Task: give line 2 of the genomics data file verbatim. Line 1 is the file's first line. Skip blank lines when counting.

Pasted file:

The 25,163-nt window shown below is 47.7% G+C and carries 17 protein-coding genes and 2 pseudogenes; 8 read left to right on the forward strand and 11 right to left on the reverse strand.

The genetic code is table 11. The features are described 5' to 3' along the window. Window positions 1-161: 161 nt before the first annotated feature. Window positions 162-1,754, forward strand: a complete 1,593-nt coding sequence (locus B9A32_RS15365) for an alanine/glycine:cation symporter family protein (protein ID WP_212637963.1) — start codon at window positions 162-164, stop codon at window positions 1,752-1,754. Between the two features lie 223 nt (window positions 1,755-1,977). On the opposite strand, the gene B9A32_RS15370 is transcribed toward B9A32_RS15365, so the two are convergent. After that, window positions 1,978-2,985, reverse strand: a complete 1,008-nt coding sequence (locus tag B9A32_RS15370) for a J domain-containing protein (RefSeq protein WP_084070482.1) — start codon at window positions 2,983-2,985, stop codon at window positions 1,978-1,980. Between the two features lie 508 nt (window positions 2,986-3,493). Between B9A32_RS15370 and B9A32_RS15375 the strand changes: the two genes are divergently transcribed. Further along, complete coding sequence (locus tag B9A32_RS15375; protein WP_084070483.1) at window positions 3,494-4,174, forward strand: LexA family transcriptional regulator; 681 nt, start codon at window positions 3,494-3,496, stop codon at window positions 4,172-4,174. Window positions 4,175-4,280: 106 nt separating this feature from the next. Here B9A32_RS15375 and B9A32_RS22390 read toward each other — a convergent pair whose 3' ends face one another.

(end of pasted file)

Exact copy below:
The genetic code is table 11. The features are described 5' to 3' along the window. Window positions 1-161: 161 nt before the first annotated feature. Window positions 162-1,754, forward strand: a complete 1,593-nt coding sequence (locus B9A32_RS15365) for an alanine/glycine:cation symporter family protein (protein ID WP_212637963.1) — start codon at window positions 162-164, stop codon at window positions 1,752-1,754. Between the two features lie 223 nt (window positions 1,755-1,977). On the opposite strand, the gene B9A32_RS15370 is transcribed toward B9A32_RS15365, so the two are convergent. After that, window positions 1,978-2,985, reverse strand: a complete 1,008-nt coding sequence (locus tag B9A32_RS15370) for a J domain-containing protein (RefSeq protein WP_084070482.1) — start codon at window positions 2,983-2,985, stop codon at window positions 1,978-1,980. Between the two features lie 508 nt (window positions 2,986-3,493). Between B9A32_RS15370 and B9A32_RS15375 the strand changes: the two genes are divergently transcribed. Further along, complete coding sequence (locus tag B9A32_RS15375; protein WP_084070483.1) at window positions 3,494-4,174, forward strand: LexA family transcriptional regulator; 681 nt, start codon at window positions 3,494-3,496, stop codon at window positions 4,172-4,174. Window positions 4,175-4,280: 106 nt separating this feature from the next. Here B9A32_RS15375 and B9A32_RS22390 read toward each other — a convergent pair whose 3' ends face one another.